## Motivation

Boundary conditions are defined on the boundary of a given domain. Source terms may exist on subdomains of the domain. Sometimes the flux across a subdomain is interesting for the modeller.

Consequently, we need a way to specify such subdomains for the Finite Element simulation. There are several possibilities to define a subdomain. One possibility is to use a geometry via a .gli- or .gml-file. Since the geometry often doesn’t match exactly on the domain mesh, one has to specify a search radius to find nodes, elements, or faces in the neighborhood of the geometry. It can be difficult to find an appropriate search radius for adaptive refined domain meshes. Finally, with the geometry and a suitable search radius the associated domain elements and domain nodes are searched for. Since this happens during the simulation, this approach is not very robust.

Another possibility, avoiding the search during the simulation and thus more robust, is to precompute the subdomains as meshes. These precomputed subdomains are now passed to the OGS-6 simulator in the same format as the bulk mesh, the VTU format. The subdomains additionally contain information to identify the corresponding bulk mesh entities like nodes, elements and faces of elements.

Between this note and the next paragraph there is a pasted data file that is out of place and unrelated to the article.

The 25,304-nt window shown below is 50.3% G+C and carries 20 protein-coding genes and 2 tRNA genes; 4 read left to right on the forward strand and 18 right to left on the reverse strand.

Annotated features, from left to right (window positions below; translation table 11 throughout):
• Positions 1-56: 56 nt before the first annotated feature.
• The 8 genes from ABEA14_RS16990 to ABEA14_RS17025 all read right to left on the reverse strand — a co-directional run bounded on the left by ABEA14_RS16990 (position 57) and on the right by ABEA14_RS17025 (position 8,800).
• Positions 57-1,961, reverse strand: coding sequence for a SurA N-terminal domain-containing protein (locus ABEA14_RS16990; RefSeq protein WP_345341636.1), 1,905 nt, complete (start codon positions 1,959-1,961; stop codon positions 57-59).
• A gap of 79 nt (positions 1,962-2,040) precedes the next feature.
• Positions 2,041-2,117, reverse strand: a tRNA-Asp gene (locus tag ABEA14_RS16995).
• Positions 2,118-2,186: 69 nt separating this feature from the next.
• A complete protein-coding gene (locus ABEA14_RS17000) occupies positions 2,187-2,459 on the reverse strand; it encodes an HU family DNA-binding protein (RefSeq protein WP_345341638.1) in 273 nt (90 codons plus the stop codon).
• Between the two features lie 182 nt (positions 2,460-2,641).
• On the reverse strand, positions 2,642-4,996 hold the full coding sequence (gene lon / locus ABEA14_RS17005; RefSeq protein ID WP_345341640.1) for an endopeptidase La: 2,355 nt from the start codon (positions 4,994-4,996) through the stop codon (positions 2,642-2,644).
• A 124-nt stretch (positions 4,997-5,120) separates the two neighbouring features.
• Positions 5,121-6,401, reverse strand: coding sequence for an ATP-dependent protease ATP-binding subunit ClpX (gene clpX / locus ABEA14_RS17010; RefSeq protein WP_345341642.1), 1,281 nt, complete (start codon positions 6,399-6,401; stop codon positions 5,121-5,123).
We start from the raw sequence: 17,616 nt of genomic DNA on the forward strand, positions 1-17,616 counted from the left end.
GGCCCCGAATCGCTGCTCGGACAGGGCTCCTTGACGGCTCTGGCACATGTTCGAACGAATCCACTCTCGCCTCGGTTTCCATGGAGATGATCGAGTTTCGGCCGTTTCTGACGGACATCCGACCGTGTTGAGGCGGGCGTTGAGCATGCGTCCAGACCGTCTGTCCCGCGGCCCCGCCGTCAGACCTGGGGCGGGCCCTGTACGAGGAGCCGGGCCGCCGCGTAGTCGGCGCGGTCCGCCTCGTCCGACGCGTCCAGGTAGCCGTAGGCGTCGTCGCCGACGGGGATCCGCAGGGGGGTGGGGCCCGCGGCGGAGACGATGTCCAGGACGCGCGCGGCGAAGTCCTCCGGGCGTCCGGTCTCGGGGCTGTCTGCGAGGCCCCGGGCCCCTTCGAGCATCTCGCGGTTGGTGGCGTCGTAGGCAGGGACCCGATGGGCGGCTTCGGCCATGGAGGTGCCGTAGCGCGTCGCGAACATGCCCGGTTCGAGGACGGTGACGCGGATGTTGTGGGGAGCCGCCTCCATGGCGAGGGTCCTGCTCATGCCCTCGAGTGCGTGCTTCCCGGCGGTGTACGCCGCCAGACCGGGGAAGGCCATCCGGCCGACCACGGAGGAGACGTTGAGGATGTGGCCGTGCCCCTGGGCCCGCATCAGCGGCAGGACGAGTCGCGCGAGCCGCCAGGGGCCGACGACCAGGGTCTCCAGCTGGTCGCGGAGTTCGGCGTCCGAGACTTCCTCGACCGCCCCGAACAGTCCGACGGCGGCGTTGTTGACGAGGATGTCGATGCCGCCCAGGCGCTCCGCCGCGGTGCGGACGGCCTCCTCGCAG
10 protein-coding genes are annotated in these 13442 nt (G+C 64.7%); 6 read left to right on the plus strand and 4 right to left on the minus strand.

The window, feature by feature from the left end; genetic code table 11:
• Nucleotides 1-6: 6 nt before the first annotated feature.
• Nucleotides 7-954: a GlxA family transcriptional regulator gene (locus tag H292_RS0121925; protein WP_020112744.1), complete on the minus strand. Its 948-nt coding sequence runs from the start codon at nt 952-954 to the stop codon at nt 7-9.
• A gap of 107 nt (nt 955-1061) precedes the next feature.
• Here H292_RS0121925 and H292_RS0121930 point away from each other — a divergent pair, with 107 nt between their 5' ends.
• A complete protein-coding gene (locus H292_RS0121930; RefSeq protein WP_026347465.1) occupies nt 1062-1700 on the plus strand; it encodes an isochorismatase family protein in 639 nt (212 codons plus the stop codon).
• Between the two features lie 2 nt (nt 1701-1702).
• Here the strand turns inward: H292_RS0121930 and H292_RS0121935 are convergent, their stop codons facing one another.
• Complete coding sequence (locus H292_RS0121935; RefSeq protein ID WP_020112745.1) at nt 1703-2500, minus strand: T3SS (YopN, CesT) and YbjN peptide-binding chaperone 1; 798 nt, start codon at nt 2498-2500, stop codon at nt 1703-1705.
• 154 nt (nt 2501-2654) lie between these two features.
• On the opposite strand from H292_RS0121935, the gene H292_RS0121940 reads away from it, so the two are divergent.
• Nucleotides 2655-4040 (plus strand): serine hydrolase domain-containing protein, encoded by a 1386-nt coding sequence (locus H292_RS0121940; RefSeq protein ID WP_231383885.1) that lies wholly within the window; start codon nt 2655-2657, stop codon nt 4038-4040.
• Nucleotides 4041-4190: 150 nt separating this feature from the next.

### A simple example

In the next figures it is explained how a boundary condition can be set to the top surface of a quad domain for a OGS-6 simulation. The first figure depicts the bulk mesh and the id’s of the nodes on the top. The differently coloured top surface mesh can be obtained for instance by the ExtractSurface tool. For visualisation purposes the top surface is translated upwards. The picture shows the bulk mesh and the id’s of the nodes on the top of it. Furthermore, the translated top surface mesh with the corresponding bulk node id’s are represented.

This article was written by Thomas Fischer. If you are missing something or you find an error please let us know.
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